Extraordinary discoveries in East Anglia are giving archaeologists an unprecedentedly detailed glimpse of life in prehistoric Britain 3,000 years ago.
Excavations near Whittlesey, Cambridgeshire are yielding some of the best preserved Bronze Age artefacts ever found anywhere in northern Europe – including beautifully woven textiles, wooden bowls, fine pottery and bronze tools.
Not only have the archaeologists found literally hundreds of everyday objects – but they have also unearthed some of the houses they were used in.
The remarkable state of preservation of one of the houses is giving prehistorians an unparalleled idea of what domestic architecture was like in Bronze Age Britain.
“It is simply the most complete Bronze Age wooden building ever found in this country,” said David Gibson, the excavation’s project manager.
Almost half the nine metre diameter house has been fully preserved – including much of its roof, walls and floor.
The extraordinary level of preservation of the building is because it collapsed into a river, sunk to the bottom and was fairly rapidly then covered in silt. It then remained waterlogged for some 30 centuries – before being discovered by the archaeologists.
The building was part of a small palisaded settlement built on stilts in the middle of what was, back in the Bronze Age, a 50 metre wide river – probably a former course of the River Nene.
In total the settlement probably had up to six large roundhouses with a total population of between 30 and 50 people.
So far the archaeologists – from the University of Cambridge’s archaeological unit – have found 30 fragments of textile from up to a dozen garments (probably capes and loose shirts). Often decorated with tasseled fringes, all the clothes seem to have been made of plant fibres – especially lime baste, the fibrous material immediately beneath the bark of the lime tree. It’s the largest collection of Bronze Age textiles ever found in Britain.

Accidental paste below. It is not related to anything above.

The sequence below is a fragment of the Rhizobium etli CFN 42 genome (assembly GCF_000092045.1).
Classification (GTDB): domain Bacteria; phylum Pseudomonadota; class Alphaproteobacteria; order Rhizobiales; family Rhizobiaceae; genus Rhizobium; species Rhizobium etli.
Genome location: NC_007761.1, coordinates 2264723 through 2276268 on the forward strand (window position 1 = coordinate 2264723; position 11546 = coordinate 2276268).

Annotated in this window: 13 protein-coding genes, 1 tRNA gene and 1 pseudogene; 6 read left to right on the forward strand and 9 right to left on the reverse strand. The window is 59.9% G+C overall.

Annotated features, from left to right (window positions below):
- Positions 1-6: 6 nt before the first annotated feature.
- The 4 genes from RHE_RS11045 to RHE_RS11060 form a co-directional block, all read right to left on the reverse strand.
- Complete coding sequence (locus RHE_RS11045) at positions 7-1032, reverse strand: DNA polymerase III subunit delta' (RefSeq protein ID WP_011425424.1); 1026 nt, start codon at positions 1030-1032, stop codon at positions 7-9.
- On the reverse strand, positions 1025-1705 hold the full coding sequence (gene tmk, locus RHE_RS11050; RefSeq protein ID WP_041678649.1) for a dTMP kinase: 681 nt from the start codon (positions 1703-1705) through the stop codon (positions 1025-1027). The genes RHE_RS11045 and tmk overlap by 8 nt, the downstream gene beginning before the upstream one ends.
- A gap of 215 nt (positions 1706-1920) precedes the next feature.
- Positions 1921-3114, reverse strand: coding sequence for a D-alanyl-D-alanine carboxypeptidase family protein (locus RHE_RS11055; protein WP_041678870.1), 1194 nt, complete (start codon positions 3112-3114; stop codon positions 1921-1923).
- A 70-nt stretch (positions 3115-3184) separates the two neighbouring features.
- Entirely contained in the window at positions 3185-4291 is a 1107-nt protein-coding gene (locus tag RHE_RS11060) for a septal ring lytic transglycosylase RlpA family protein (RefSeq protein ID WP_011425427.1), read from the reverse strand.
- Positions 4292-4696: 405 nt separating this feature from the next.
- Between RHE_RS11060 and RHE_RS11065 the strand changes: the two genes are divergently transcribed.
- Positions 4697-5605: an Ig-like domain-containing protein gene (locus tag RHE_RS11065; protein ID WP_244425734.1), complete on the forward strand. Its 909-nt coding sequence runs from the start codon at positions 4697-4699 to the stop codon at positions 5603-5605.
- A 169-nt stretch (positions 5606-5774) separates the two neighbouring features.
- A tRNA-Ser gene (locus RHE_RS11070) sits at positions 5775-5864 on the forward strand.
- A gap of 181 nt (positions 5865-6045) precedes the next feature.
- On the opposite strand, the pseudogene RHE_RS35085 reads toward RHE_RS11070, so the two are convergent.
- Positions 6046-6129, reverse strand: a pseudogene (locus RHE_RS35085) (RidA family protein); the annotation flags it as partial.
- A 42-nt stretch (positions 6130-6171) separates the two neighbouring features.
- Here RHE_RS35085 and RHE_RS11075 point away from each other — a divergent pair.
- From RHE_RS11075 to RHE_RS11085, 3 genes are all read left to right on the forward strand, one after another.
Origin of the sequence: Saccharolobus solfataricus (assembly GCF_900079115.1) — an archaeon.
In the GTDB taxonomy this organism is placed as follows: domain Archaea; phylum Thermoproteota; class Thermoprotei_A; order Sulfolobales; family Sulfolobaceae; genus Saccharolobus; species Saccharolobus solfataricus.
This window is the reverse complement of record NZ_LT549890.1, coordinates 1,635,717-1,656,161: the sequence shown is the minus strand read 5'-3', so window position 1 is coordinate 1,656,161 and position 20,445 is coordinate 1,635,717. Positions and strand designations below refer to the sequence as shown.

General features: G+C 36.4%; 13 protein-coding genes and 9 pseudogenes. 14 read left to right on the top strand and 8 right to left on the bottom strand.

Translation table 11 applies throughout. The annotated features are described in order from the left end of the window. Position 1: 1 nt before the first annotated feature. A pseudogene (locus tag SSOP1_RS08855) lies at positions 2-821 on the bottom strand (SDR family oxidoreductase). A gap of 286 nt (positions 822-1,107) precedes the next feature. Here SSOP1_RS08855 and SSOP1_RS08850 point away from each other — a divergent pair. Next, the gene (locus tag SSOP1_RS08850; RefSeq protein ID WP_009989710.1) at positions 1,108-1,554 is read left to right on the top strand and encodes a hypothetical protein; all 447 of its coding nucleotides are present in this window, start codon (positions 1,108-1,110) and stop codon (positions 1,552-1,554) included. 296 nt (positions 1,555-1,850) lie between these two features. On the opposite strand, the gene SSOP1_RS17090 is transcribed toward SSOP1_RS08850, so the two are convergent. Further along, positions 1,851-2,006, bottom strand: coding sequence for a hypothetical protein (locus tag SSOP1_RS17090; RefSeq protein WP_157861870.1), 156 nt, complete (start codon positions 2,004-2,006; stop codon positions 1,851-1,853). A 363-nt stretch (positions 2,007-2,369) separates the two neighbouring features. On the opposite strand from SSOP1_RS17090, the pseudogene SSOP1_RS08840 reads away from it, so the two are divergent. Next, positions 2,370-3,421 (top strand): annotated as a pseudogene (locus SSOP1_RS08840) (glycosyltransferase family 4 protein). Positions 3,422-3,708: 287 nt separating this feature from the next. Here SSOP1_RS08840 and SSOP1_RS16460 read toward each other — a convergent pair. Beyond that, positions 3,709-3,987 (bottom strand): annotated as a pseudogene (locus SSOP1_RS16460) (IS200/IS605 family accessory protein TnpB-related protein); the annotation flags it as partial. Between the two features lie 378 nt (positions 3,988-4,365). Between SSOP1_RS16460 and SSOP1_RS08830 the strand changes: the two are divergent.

They have also unearthed at least 20 bronze woodworking tools – including axes, awls and gauges.
The archaeologists at the site – known as Must Farm – believe that the extended family that built and lived in the stilted river settlement was very wealthy.
Pottery found at the site includes the remains of 60 cm tall storage jars and delicate 5 cm high burnished drinking beakers manufactured in northern French style.
Ten very fine blue and green glass beads (the largest collection of late Bronze Age beads ever found in Britain) are chemically very similar to beads from the Balkans, made in the same period.
The inhabitants of the settlement also seem to have eaten very well. Food debris, found by the archaeologists, includes lots of cattle, sheep and pig bones – and nearby they have unearthed well-preserved eel and fish traps. They have also found the remains of pike, smelt and perch - and some of the pots still have food remains in them.
In the Netherlands, Germany and Switzerland, late Bronze Age people sometimes lived in stilted villages on lakes – but the Must Farm site is an ultra-rare example of a stilted river settlement.
It is likely that it was built on the water for defensive reasons – but perhaps also in order to control and potentially even ‘tax’ river traffic.
The four year £1.1 million excavation is being funded by Historic England and a leading UK brick manufacturer, Forterra.